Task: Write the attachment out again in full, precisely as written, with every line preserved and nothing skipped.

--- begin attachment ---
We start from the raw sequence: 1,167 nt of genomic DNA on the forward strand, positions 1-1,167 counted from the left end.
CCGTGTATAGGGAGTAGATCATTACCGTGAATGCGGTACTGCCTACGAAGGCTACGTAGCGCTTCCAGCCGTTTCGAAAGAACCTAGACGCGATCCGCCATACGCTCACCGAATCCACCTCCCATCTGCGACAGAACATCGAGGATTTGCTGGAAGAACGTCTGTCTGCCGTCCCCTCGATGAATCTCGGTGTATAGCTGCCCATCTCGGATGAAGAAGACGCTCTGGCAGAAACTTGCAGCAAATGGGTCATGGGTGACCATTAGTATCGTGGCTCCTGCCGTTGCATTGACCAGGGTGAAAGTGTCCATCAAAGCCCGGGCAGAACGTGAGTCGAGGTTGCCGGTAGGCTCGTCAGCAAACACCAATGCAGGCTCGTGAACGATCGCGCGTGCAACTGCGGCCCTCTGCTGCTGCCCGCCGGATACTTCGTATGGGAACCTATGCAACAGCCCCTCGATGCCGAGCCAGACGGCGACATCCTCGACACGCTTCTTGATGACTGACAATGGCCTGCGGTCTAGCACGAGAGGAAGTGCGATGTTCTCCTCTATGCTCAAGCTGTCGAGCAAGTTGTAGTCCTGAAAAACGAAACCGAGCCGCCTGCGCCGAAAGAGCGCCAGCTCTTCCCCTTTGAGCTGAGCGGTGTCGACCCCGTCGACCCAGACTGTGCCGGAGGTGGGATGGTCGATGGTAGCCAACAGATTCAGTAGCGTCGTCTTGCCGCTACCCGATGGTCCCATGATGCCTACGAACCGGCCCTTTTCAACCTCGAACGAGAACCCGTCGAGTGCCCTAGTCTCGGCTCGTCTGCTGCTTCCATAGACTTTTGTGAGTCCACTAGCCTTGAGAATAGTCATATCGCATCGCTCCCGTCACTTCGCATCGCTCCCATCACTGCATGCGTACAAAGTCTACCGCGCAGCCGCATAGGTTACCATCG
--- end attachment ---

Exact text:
We start from the raw sequence: 1,167 nt of genomic DNA on the forward strand, positions 1-1,167 counted from the left end.
CCGTGTATAGGGAGTAGATCATTACCGTGAATGCGGTACTGCCTACGAAGGCTACGTAGCGCTTCCAGCCGTTTCGAAAGAACCTAGACGCGATCCGCCATACGCTCACCGAATCCACCTCCCATCTGCGACAGAACATCGAGGATTTGCTGGAAGAACGTCTGTCTGCCGTCCCCTCGATGAATCTCGGTGTATAGCTGCCCATCTCGGATGAAGAAGACGCTCTGGCAGAAACTTGCAGCAAATGGGTCATGGGTGACCATTAGTATCGTGGCTCCTGCCGTTGCATTGACCAGGGTGAAAGTGTCCATCAAAGCCCGGGCAGAACGTGAGTCGAGGTTGCCGGTAGGCTCGTCAGCAAACACCAATGCAGGCTCGTGAACGATCGCGCGTGCAACTGCGGCCCTCTGCTGCTGCCCGCCGGATACTTCGTATGGGAACCTATGCAACAGCCCCTCGATGCCGAGCCAGACGGCGACATCCTCGACACGCTTCTTGATGACTGACAATGGCCTGCGGTCTAGCACGAGAGGAAGTGCGATGTTCTCCTCTATGCTCAAGCTGTCGAGCAAGTTGTAGTCCTGAAAAACGAAACCGAGCCGCCTGCGCCGAAAGAGCGCCAGCTCTTCCCCTTTGAGCTGAGCGGTGTCGACCCCGTCGACCCAGACTGTGCCGGAGGTGGGATGGTCGATGGTAGCCAACAGATTCAGTAGCGTCGTCTTGCCGCTACCCGATGGTCCCATGATGCCTACGAACCGGCCCTTTTCAACCTCGAACGAGAACCCGTCGAGTGCCCTAGTCTCGGCTCGTCTGCTGCTTCCATAGACTTTTGTGAGTCCACTAGCCTTGAGAATAGTCATATCGCATCGCTCCCGTCACTTCGCATCGCTCCCATCACTGCATGCGTACAAAGTCTACCGCGCAGCCGCATAGGTTACCATCG